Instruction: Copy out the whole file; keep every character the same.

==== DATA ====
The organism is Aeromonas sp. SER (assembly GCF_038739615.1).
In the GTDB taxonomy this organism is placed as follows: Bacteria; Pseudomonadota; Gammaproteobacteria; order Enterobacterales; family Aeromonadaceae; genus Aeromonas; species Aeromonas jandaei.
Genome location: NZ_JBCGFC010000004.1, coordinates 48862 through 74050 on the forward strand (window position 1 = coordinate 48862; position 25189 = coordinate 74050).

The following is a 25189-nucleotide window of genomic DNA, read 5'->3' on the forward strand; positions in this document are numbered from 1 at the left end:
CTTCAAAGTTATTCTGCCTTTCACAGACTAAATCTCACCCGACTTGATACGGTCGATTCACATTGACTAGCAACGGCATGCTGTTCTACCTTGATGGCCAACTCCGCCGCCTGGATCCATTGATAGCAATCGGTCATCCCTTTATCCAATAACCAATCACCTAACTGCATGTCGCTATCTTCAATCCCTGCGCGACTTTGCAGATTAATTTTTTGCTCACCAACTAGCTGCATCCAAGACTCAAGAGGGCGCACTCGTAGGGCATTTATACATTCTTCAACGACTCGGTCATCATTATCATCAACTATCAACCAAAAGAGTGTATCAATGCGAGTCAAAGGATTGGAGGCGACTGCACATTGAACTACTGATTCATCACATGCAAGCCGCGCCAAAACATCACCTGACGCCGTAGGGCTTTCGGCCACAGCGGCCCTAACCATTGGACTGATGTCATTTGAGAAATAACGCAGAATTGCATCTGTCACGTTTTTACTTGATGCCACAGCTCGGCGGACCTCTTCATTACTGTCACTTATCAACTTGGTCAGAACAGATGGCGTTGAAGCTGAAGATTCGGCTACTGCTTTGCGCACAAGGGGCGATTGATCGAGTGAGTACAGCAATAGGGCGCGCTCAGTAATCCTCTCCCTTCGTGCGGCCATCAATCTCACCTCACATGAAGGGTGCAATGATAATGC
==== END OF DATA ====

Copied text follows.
The organism is Aeromonas sp. SER (assembly GCF_038739615.1).
In the GTDB taxonomy this organism is placed as follows: Bacteria; Pseudomonadota; Gammaproteobacteria; order Enterobacterales; family Aeromonadaceae; genus Aeromonas; species Aeromonas jandaei.
Genome location: NZ_JBCGFC010000004.1, coordinates 48862 through 74050 on the forward strand (window position 1 = coordinate 48862; position 25189 = coordinate 74050).

The following is a 25189-nucleotide window of genomic DNA, read 5'->3' on the forward strand; positions in this document are numbered from 1 at the left end:
CTTCAAAGTTATTCTGCCTTTCACAGACTAAATCTCACCCGACTTGATACGGTCGATTCACATTGACTAGCAACGGCATGCTGTTCTACCTTGATGGCCAACTCCGCCGCCTGGATCCATTGATAGCAATCGGTCATCCCTTTATCCAATAACCAATCACCTAACTGCATGTCGCTATCTTCAATCCCTGCGCGACTTTGCAGATTAATTTTTTGCTCACCAACTAGCTGCATCCAAGACTCAAGAGGGCGCACTCGTAGGGCATTTATACATTCTTCAACGACTCGGTCATCATTATCATCAACTATCAACCAAAAGAGTGTATCAATGCGAGTCAAAGGATTGGAGGCGACTGCACATTGAACTACTGATTCATCACATGCAAGCCGCGCCAAAACATCACCTGACGCCGTAGGGCTTTCGGCCACAGCGGCCCTAACCATTGGACTGATGTCATTTGAGAAATAACGCAGAATTGCATCTGTCACGTTTTTACTTGATGCCACAGCTCGGCGGACCTCTTCATTACTGTCACTTATCAACTTGGTCAGAACAGATGGCGTTGAAGCTGAAGATTCGGCTACTGCTTTGCGCACAAGGGGCGATTGATCGAGTGAGTACAGCAATAGGGCGCGCTCAGTAATCCTCTCCCTTCGTGCGGCCATCAATCTCACCTCACATGAAGGGTGCAATGATAATGC